The United States and Japan are conducting war games in response to the Chinese military's increasingly aggressive and dangerous behavior.
The Financial Times reported Wednesday that the Biden administration and top advisers to Japanese prime minister Yoshihide Suga are engaging in sensitive planning exercises to counter a potential invasion of Taiwan and other aggression in the South China Sea. The cooperation comes as the Chinese military launches an unprecedented buildup of aircraft carriers, advanced missile systems, and other lethal technologies. China has also put its military might to the test, flying record numbers of aircraft into Taiwanese airspace in June.
"In many ways, the People's Liberation Army drove the U.S. and Japan together and toward new thinking on Taiwan," said Randall Schriver, former president Trump's Pentagon chief for Indo-Pacific affairs. "Assertiveness around the Senkaku and Taiwan at the same time drives home the issue of proximity."
Top military officers have sounded the alarm on China's growing ability to attack Taiwan. Retired admiral Phil Davidson, who oversaw the United States Indo-Pacific Command, told lawmakers in March that China may be able to attack the island country in four to six years. During Thursday festivities for the 100th anniversary of the Chinese Communist Party, President Xi Jinping pledged to work toward the "reunification" of China and Taiwan, saying he would "smash" any attempts at resistance.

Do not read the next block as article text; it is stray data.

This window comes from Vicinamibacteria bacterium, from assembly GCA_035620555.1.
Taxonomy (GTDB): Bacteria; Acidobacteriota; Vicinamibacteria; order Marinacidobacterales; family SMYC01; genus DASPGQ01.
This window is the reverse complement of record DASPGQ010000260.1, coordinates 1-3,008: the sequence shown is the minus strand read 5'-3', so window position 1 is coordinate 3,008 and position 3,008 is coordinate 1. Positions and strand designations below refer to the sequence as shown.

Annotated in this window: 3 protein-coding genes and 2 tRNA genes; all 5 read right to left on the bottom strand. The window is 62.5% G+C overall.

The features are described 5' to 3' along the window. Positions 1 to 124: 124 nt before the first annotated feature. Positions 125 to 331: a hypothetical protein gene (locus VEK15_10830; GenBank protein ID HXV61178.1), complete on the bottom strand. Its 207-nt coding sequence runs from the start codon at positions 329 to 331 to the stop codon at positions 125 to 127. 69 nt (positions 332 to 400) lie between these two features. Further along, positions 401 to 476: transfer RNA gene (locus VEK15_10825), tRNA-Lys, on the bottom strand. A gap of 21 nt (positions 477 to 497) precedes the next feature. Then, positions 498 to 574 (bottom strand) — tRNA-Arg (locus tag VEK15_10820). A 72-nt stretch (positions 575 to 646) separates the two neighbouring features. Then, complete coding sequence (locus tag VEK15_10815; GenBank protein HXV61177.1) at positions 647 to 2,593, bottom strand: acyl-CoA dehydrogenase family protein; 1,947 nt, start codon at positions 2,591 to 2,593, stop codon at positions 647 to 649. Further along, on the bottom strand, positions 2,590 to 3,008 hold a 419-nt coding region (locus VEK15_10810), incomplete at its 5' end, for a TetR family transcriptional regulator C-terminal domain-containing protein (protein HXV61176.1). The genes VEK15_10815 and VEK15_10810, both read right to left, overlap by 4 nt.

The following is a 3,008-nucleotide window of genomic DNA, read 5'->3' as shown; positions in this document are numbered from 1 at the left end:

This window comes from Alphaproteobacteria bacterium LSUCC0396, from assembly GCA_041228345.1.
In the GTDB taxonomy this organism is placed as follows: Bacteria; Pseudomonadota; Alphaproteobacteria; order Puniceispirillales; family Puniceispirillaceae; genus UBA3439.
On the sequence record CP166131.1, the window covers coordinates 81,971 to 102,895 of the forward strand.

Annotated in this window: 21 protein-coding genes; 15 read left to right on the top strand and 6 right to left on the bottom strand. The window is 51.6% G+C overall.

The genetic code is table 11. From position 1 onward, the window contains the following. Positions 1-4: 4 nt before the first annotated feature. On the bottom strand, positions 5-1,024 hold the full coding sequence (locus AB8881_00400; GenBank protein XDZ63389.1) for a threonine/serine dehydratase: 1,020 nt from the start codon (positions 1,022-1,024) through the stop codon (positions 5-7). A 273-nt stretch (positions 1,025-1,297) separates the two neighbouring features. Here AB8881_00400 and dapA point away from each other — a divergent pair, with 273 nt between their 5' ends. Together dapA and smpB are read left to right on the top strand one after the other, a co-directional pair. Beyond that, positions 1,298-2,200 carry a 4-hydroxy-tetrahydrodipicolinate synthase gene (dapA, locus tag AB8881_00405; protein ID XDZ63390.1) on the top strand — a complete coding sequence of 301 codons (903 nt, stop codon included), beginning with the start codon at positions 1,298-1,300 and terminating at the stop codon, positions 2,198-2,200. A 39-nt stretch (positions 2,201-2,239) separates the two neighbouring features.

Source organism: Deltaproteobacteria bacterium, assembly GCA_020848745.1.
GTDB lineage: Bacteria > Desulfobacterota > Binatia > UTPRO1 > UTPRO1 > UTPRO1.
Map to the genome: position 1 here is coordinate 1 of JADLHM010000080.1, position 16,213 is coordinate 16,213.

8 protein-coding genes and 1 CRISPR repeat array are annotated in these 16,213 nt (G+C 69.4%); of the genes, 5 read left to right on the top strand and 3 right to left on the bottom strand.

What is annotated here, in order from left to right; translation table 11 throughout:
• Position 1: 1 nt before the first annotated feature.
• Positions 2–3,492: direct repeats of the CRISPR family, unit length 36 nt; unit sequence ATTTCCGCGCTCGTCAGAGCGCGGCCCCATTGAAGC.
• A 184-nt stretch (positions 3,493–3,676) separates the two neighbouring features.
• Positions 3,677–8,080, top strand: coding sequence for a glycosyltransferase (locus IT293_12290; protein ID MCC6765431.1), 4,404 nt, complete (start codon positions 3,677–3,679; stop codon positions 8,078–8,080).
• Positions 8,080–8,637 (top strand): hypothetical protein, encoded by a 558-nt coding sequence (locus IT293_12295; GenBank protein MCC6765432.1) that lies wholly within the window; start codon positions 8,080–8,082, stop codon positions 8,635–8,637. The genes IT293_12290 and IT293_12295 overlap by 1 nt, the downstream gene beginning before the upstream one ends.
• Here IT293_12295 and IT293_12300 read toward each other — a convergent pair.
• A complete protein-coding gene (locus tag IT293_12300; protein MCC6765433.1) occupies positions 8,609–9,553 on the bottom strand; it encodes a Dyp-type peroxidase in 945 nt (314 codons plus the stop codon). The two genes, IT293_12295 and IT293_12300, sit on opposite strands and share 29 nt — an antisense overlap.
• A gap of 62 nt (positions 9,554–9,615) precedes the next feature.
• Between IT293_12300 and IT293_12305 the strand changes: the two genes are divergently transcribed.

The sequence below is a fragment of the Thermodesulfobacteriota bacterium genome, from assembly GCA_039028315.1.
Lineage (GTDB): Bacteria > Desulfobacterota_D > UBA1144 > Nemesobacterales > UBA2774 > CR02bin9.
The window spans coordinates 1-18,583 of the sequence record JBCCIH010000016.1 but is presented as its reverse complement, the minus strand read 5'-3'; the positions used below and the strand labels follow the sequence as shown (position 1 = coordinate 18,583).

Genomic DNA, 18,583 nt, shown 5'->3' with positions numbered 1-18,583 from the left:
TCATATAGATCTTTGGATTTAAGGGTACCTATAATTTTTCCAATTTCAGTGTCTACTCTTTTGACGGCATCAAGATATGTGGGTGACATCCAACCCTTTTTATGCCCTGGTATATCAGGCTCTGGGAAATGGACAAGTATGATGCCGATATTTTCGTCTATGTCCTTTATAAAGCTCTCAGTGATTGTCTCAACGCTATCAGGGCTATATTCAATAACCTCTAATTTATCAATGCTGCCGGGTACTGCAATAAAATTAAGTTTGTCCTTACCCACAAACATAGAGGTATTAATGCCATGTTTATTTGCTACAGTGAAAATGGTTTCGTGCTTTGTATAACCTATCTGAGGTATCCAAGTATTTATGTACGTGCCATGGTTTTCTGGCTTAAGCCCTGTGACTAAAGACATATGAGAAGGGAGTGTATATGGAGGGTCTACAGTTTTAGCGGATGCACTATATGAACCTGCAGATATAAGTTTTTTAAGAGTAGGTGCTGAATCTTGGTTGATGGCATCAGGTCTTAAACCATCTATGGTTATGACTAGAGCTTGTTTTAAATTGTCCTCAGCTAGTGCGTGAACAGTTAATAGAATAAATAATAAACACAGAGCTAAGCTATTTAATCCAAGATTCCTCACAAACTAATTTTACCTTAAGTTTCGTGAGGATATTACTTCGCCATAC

Ironclad support for Taiwan, however, is not universal among American lawmakers. A bill by House Foreign Affairs Committee Democrats slashed diplomatic and military support for the country proposed by Republicans. And Republican hawks have told the Washington Free Beacon that the Biden administration's 2022 defense budget request underfunds Navy and Pacific defense programs needed to confront China's rise.